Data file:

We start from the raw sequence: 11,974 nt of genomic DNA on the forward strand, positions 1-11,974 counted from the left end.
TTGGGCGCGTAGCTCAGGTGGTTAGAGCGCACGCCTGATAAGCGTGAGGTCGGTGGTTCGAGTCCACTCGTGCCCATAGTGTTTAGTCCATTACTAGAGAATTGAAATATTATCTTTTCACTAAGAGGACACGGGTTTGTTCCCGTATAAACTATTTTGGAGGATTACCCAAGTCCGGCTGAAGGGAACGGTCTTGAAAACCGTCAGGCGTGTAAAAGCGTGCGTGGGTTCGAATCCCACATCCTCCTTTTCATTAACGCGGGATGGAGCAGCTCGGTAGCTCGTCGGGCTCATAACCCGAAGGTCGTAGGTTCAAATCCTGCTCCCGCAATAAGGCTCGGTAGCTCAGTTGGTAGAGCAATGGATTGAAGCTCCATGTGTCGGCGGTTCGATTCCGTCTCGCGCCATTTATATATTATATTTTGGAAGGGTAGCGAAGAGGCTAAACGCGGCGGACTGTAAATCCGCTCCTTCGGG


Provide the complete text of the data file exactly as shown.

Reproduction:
We start from the raw sequence: 11,974 nt of genomic DNA on the forward strand, positions 1-11,974 counted from the left end.
TTGGGCGCGTAGCTCAGGTGGTTAGAGCGCACGCCTGATAAGCGTGAGGTCGGTGGTTCGAGTCCACTCGTGCCCATAGTGTTTAGTCCATTACTAGAGAATTGAAATATTATCTTTTCACTAAGAGGACACGGGTTTGTTCCCGTATAAACTATTTTGGAGGATTACCCAAGTCCGGCTGAAGGGAACGGTCTTGAAAACCGTCAGGCGTGTAAAAGCGTGCGTGGGTTCGAATCCCACATCCTCCTTTTCATTAACGCGGGATGGAGCAGCTCGGTAGCTCGTCGGGCTCATAACCCGAAGGTCGTAGGTTCAAATCCTGCTCCCGCAATAAGGCTCGGTAGCTCAGTTGGTAGAGCAATGGATTGAAGCTCCATGTGTCGGCGGTTCGATTCCGTCTCGCGCCATTTATATATTATATTTTGGAAGGGTAGCGAAGAGGCTAAACGCGGCGGACTGTAAATCCGCTCCTTCGGG